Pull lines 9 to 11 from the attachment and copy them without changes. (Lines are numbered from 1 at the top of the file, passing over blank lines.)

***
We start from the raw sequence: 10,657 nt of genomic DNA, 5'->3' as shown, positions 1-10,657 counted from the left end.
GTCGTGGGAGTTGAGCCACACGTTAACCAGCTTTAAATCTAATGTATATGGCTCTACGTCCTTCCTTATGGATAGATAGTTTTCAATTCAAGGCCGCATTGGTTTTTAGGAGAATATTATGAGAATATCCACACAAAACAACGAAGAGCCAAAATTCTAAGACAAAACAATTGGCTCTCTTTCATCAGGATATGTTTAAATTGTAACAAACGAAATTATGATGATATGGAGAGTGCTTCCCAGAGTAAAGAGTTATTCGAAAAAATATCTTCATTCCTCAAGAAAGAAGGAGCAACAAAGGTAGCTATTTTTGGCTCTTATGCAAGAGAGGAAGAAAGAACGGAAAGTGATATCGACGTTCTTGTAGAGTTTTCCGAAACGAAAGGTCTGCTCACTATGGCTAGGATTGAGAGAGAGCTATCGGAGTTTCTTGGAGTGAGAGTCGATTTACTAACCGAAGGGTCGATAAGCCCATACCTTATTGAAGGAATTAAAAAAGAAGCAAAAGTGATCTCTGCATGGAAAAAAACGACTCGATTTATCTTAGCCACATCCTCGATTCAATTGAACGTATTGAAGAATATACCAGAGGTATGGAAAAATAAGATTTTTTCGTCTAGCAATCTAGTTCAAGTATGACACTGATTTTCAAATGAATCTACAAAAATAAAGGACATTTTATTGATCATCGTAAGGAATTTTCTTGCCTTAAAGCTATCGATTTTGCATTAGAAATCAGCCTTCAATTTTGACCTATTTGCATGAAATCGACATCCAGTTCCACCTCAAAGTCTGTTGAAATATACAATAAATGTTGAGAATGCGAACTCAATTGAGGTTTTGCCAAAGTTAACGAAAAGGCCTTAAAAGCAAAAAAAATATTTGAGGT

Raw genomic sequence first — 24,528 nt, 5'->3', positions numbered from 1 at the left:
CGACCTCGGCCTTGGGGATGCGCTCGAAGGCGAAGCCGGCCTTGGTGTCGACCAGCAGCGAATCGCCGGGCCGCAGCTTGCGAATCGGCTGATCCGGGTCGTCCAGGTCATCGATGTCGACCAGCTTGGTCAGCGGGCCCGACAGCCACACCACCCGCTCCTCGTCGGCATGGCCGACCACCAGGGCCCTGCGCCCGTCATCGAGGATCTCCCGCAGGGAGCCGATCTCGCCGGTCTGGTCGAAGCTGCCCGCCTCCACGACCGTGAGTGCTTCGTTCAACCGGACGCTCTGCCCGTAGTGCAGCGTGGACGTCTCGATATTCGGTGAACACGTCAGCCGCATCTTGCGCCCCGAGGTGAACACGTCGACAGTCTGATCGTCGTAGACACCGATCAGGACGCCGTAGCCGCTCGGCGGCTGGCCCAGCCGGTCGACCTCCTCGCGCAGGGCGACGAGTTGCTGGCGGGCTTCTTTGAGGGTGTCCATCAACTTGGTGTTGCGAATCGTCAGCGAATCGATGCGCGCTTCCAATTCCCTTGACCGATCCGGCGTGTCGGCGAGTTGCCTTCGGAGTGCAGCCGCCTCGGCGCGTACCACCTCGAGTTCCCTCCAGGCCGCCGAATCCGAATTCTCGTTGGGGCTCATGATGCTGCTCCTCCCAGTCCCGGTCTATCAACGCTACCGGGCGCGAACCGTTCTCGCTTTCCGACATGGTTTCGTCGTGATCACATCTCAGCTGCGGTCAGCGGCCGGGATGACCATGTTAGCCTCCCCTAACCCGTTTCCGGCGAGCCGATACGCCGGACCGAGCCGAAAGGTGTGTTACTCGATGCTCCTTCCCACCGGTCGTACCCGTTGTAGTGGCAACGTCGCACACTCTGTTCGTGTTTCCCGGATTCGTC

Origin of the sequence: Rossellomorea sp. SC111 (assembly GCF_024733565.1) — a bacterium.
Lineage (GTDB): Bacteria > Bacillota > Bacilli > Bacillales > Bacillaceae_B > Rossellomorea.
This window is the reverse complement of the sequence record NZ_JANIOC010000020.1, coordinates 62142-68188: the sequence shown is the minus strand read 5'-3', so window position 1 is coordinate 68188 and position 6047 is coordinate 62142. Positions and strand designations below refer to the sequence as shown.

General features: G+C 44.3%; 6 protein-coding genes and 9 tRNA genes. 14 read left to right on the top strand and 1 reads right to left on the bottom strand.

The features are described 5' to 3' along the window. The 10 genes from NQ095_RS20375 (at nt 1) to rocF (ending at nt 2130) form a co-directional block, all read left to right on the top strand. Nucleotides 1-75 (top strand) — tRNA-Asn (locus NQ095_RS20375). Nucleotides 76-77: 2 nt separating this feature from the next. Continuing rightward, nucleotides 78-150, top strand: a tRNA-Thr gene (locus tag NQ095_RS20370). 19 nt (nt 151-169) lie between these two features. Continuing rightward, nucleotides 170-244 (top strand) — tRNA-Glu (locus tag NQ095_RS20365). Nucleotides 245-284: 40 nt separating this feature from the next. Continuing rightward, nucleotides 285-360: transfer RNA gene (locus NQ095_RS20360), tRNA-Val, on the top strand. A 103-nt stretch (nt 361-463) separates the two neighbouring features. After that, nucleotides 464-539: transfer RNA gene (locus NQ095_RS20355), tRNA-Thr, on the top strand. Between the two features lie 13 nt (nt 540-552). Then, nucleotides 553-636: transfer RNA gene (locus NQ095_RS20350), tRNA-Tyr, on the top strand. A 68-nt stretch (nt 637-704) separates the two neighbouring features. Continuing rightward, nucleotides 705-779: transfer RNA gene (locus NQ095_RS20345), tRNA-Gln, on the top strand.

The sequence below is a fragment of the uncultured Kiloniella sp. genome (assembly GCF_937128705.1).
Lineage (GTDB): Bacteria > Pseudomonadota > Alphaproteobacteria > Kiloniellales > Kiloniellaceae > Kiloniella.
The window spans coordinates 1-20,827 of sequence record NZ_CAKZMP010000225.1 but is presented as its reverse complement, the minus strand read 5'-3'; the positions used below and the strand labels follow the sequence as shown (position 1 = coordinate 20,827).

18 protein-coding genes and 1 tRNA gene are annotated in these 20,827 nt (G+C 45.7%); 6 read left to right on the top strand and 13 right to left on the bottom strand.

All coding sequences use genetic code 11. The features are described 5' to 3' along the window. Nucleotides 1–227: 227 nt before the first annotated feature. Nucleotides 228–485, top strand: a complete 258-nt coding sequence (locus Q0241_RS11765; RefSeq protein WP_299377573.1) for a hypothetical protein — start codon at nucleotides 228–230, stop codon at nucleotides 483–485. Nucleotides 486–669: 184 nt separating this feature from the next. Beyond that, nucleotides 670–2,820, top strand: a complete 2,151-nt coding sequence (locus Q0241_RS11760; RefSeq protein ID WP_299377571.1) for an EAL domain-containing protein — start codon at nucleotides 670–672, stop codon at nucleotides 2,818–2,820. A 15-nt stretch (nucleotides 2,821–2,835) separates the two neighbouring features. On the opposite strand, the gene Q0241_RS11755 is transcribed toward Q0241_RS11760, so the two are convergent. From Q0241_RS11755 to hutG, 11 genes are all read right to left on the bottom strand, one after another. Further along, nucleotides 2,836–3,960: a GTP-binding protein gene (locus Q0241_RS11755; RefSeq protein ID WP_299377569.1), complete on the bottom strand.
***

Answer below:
The features are described 5' to 3' along the window. The 10 genes from NQ095_RS20375 (at nt 1) to rocF (ending at nt 2130) form a co-directional block, all read left to right on the top strand. Nucleotides 1-75 (top strand) — tRNA-Asn (locus NQ095_RS20375). Nucleotides 76-77: 2 nt separating this feature from the next. Continuing rightward, nucleotides 78-150, top strand: a tRNA-Thr gene (locus tag NQ095_RS20370). 19 nt (nt 151-169) lie between these two features. Continuing rightward, nucleotides 170-244 (top strand) — tRNA-Glu (locus tag NQ095_RS20365). Nucleotides 245-284: 40 nt separating this feature from the next. Continuing rightward, nucleotides 285-360: transfer RNA gene (locus NQ095_RS20360), tRNA-Val, on the top strand. A 103-nt stretch (nt 361-463) separates the two neighbouring features. After that, nucleotides 464-539: transfer RNA gene (locus NQ095_RS20355), tRNA-Thr, on the top strand. Between the two features lie 13 nt (nt 540-552). Then, nucleotides 553-636: transfer RNA gene (locus NQ095_RS20350), tRNA-Tyr, on the top strand. A 68-nt stretch (nt 637-704) separates the two neighbouring features. Continuing rightward, nucleotides 705-779: transfer RNA gene (locus NQ095_RS20345), tRNA-Gln, on the top strand.

The sequence below is a fragment of the uncultured Kiloniella sp. genome (assembly GCF_937128705.1).
Lineage (GTDB): Bacteria > Pseudomonadota > Alphaproteobacteria > Kiloniellales > Kiloniellaceae > Kiloniella.